Early morning drive down to a resort on the Dead Sea where we pay seven Jordanian Dinars for use of the facilities for the morning.
The water feels oily to the touch. The salt content here is thirty-three percent, which is eleven times higher than the oceans. I can actually feel the weight of it pressing around my legs as I walk in. I find myself floating upright with my shoulders just above the surface. I find that I can lie back and keep my entirely head out of the water with no effort, but contrary to popular stories, it is not impossible to swim.
Hazim digs up some fine black mud from the bottom near the shore and recommends that we cover ourselves with it. Good for the skin apparently. Some of the mud is blacker than other parts, and some contains large salt crystals. Elsewhere on the bottom are ridges of salt deposits.
The water is very bitter and stings horribly when I get just the tiniest bit in my eyes washing the mud off my face.
Have a few goes on the water slide in the resort pool before leaving.
Delicious lunch in a restaurant on the outskirts of Jerash, where they serve up a splendid mixed grill. The make the pita bread on-site in a pebble-lined oven, baking the bread on the bed of pebbles and then hoicking it out with a metal hook on the end of a stick as soon as it is done.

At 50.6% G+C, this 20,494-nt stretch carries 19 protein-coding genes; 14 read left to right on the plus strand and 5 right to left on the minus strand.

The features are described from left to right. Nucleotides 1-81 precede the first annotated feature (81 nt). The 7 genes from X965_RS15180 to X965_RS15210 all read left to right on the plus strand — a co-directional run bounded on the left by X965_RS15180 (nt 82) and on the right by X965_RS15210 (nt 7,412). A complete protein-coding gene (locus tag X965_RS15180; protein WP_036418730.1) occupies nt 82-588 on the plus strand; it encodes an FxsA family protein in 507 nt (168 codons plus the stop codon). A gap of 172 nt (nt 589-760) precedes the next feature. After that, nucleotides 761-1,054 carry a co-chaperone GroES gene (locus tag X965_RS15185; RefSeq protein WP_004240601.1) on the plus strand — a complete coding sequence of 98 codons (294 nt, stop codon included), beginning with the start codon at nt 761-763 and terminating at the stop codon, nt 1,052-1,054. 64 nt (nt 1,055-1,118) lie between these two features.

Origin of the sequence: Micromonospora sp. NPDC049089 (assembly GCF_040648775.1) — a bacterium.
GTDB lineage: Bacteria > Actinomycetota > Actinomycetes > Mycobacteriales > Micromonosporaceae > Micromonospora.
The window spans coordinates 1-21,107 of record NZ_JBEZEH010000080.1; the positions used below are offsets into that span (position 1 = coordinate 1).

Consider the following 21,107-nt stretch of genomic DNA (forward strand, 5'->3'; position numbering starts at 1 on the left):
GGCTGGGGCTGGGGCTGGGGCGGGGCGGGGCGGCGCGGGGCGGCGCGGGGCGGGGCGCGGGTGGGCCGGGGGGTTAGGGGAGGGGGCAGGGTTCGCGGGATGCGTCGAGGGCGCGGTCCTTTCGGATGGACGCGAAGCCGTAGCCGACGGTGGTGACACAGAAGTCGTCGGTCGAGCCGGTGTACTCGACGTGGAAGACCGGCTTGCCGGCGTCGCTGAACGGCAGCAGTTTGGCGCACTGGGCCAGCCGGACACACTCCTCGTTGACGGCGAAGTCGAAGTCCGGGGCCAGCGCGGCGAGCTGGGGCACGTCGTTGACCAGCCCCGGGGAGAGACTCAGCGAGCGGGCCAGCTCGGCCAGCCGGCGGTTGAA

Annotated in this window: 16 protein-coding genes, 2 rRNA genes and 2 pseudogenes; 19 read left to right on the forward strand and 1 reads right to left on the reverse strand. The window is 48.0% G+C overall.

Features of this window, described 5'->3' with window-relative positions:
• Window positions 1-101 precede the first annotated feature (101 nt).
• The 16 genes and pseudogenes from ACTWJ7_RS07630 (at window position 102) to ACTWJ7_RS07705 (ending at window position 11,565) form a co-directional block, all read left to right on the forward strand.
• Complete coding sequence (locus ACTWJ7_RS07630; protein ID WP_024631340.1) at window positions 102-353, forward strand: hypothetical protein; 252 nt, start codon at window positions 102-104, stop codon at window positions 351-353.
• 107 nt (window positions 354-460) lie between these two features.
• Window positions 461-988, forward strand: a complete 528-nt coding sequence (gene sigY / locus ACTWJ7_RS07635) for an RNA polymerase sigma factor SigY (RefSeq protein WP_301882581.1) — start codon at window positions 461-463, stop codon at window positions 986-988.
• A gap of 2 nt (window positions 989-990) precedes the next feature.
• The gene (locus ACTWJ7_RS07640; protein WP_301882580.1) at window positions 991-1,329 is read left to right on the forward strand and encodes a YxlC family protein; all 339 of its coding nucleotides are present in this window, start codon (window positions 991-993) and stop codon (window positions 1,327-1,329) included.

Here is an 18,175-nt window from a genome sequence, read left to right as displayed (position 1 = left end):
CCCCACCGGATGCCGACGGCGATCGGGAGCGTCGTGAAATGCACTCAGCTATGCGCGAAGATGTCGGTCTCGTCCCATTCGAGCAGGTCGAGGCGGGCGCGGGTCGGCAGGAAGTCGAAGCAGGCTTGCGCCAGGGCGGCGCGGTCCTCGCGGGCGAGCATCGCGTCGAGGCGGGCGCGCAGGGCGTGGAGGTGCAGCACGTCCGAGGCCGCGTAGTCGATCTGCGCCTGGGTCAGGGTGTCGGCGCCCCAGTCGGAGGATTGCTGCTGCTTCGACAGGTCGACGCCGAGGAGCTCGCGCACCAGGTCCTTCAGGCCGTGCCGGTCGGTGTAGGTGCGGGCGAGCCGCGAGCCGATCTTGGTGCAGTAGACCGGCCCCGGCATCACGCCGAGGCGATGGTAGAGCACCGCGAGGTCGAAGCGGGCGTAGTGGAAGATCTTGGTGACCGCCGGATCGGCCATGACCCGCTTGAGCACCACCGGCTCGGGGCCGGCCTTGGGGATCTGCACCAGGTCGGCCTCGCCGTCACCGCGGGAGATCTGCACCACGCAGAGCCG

The countryside is much ‘greener’ here – what I would call ‘scrubby’ rather than just rock and rubble.
The triple arch gateway of the Roman city appears first as our bus draws closer. The carving is amazingly intricate. Beyond the arch is an oval plaza ringed with columns and a colonnaded street leading onwards.
We pass by the Nympaeum and then turn left up the steps leading to the Temple of Artemis. Hazim shows us how the pillars have withstood earthquakes by being slightly flexible. By placing your hand in the crack between blocks, you can feel the pillar flexing slightly in the wind. An even more dramatic demonstration is to rig a key as a lever inside the gap and to watch the long end going up and down. The sections themselves have a central depression in each end, and these are linked together by large metal pins, allowing this small amount of movement.
Our final stop is at the theatre. As we approach it in the distance, I think I am hearing things when the sound of bagpipes apparently comes drifting over the air. Then as we enter the building, we are treated to a medley of the Grand March from Aida, Scotland the Brave, plus others, from three somewhat individually-pitched sets of pipes, played by three pipers in full Arab dress, accompanied by a forth on a bass drum. It is at once hideous and utterly enthralling, and well worth the couple of dinars I drop into their collecting box. Somehow the incongruity of it makes a perfect ending to our trip.